How Erica Violet Lee’s sassy photo blew up the internet
PROVINCE by Geraldine Malone
As Canadian and world leaders gathered in Paris to discuss the future of the earth, it was the action of a Saskatoon Indigenous woman which garnered the most feedback on the Prairies.
At the Conference of Parties (COP 21), also known as the 2015 Paris Climate Conference, world leaders gathered to achieve a legally binding and universal agreement on climate for the first time in over 20 years of UN negotiations. The plan is to keep global warming below two degrees Celcius, possibly even below 1.5 degrees.
Did it work? You tell us, future people. At press time COP 21 was still going on.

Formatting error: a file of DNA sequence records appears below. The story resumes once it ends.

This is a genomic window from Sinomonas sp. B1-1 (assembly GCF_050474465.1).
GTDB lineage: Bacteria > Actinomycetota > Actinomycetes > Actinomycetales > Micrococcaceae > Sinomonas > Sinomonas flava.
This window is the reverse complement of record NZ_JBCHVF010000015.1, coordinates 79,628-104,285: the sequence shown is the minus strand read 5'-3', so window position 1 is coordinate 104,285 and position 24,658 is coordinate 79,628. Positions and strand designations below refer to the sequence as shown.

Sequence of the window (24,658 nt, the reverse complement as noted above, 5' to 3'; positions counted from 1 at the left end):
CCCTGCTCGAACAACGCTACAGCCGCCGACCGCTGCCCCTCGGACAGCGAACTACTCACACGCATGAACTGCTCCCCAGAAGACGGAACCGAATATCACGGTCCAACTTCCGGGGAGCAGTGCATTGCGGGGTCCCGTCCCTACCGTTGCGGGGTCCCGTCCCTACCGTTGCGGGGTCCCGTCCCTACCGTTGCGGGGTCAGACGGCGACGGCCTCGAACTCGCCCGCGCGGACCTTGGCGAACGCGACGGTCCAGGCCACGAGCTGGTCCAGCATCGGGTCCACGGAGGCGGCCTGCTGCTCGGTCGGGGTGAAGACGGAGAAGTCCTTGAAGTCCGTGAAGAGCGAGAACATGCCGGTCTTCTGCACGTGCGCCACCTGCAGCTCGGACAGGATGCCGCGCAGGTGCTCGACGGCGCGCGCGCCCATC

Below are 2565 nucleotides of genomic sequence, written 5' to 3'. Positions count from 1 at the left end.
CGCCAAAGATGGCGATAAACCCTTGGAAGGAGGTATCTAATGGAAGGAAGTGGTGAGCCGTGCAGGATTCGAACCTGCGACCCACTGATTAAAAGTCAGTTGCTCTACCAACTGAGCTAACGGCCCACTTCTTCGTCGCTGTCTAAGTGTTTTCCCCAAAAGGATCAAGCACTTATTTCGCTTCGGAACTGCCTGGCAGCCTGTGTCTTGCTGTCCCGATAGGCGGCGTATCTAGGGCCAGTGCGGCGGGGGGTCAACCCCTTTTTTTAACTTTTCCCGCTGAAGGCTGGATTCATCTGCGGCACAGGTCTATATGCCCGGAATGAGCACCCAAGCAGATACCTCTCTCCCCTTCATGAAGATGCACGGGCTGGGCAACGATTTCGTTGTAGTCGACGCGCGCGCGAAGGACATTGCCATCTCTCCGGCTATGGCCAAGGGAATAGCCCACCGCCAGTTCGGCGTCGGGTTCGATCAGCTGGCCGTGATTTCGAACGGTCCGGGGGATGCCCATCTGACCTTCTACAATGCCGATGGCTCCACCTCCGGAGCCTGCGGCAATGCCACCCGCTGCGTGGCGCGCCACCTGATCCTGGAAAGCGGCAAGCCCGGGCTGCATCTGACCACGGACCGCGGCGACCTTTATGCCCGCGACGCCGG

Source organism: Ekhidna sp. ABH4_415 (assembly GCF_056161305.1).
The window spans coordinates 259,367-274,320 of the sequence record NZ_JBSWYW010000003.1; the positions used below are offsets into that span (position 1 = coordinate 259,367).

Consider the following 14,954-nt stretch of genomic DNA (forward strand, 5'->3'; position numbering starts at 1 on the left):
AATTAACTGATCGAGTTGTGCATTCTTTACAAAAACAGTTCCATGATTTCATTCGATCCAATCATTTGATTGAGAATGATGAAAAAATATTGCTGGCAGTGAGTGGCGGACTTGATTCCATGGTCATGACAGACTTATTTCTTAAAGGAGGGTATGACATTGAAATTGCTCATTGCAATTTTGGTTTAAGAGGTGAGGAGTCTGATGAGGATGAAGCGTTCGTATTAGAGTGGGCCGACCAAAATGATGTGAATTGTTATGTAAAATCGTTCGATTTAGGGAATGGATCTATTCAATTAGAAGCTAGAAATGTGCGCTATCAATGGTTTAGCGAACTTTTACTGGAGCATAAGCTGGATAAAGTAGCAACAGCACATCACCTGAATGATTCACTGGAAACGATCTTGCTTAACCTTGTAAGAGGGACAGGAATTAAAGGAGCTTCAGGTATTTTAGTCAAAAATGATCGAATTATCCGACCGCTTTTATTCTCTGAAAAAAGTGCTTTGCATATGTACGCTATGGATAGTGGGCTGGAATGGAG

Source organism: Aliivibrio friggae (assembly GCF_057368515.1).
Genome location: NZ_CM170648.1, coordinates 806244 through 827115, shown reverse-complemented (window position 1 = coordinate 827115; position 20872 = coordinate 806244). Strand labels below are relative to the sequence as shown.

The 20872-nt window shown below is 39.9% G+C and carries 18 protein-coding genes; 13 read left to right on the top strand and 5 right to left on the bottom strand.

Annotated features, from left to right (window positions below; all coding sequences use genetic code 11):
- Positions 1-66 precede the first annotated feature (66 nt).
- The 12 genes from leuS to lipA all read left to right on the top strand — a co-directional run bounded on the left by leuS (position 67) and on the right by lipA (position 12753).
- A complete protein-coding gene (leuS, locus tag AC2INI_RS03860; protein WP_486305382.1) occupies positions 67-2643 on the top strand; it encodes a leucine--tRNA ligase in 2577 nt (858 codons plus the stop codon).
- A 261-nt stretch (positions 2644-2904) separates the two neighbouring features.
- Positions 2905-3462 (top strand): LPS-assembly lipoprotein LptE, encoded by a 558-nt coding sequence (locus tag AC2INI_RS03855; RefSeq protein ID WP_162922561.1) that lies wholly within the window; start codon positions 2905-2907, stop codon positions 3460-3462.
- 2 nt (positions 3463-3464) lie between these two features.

While this phenomenally important topic played out across international headlines, in Saskatchewan a picture of Erica Violet Lee caused an uproar after the young indigenous woman posted a photo to social media of her sticking her tongue out with Premier Brad Wall in the background.
Lee, a Cree University of Saskatchewan student, was at COP21 as part of the Canadian Youth Delegation and posted the photo on Nov. 29, after attending a celebration for Canadian delegates at the Canadian Embassy in Paris.
“Currently at the Canadian government meet and greet. It’s awful. Any messages to Brad for me to pass along?” the photo caption asked.
It quickly spread online at home in Saskatchewan with responses that ranged from degrading and sexualized, to calling Lee childish.
“Knock off the immature crap,” one Twitter user said.